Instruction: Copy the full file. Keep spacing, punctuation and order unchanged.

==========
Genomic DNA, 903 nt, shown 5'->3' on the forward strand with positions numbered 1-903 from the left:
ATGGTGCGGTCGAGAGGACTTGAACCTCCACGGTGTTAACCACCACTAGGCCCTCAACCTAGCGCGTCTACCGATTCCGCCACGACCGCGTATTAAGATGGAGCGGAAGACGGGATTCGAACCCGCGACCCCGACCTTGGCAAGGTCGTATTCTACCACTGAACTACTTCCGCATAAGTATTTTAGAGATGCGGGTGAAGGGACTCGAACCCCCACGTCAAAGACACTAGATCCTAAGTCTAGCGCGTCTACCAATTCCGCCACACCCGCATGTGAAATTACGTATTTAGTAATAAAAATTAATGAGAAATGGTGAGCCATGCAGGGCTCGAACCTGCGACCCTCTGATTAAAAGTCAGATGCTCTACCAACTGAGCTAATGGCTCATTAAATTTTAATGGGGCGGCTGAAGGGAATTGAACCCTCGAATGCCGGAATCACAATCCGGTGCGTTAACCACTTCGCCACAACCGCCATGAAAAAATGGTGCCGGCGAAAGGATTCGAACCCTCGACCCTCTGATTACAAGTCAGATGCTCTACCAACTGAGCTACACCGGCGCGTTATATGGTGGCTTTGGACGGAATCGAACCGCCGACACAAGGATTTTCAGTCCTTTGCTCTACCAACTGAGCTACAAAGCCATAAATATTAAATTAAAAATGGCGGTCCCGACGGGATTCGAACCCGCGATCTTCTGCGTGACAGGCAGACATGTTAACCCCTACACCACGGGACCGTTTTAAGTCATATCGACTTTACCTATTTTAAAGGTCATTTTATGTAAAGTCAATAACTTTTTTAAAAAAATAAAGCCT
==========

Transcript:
Genomic DNA, 903 nt, shown 5'->3' on the forward strand with positions numbered 1-903 from the left:
ATGGTGCGGTCGAGAGGACTTGAACCTCCACGGTGTTAACCACCACTAGGCCCTCAACCTAGCGCGTCTACCGATTCCGCCACGACCGCGTATTAAGATGGAGCGGAAGACGGGATTCGAACCCGCGACCCCGACCTTGGCAAGGTCGTATTCTACCACTGAACTACTTCCGCATAAGTATTTTAGAGATGCGGGTGAAGGGACTCGAACCCCCACGTCAAAGACACTAGATCCTAAGTCTAGCGCGTCTACCAATTCCGCCACACCCGCATGTGAAATTACGTATTTAGTAATAAAAATTAATGAGAAATGGTGAGCCATGCAGGGCTCGAACCTGCGACCCTCTGATTAAAAGTCAGATGCTCTACCAACTGAGCTAATGGCTCATTAAATTTTAATGGGGCGGCTGAAGGGAATTGAACCCTCGAATGCCGGAATCACAATCCGGTGCGTTAACCACTTCGCCACAACCGCCATGAAAAAATGGTGCCGGCGAAAGGATTCGAACCCTCGACCCTCTGATTACAAGTCAGATGCTCTACCAACTGAGCTACACCGGCGCGTTATATGGTGGCTTTGGACGGAATCGAACCGCCGACACAAGGATTTTCAGTCCTTTGCTCTACCAACTGAGCTACAAAGCCATAAATATTAAATTAAAAATGGCGGTCCCGACGGGATTCGAACCCGCGATCTTCTGCGTGACAGGCAGACATGTTAACCCCTACACCACGGGACCGTTTTAAGTCATATCGACTTTACCTATTTTAAAGGTCATTTTATGTAAAGTCAATAACTTTTTTAAAAAAATAAAGCCT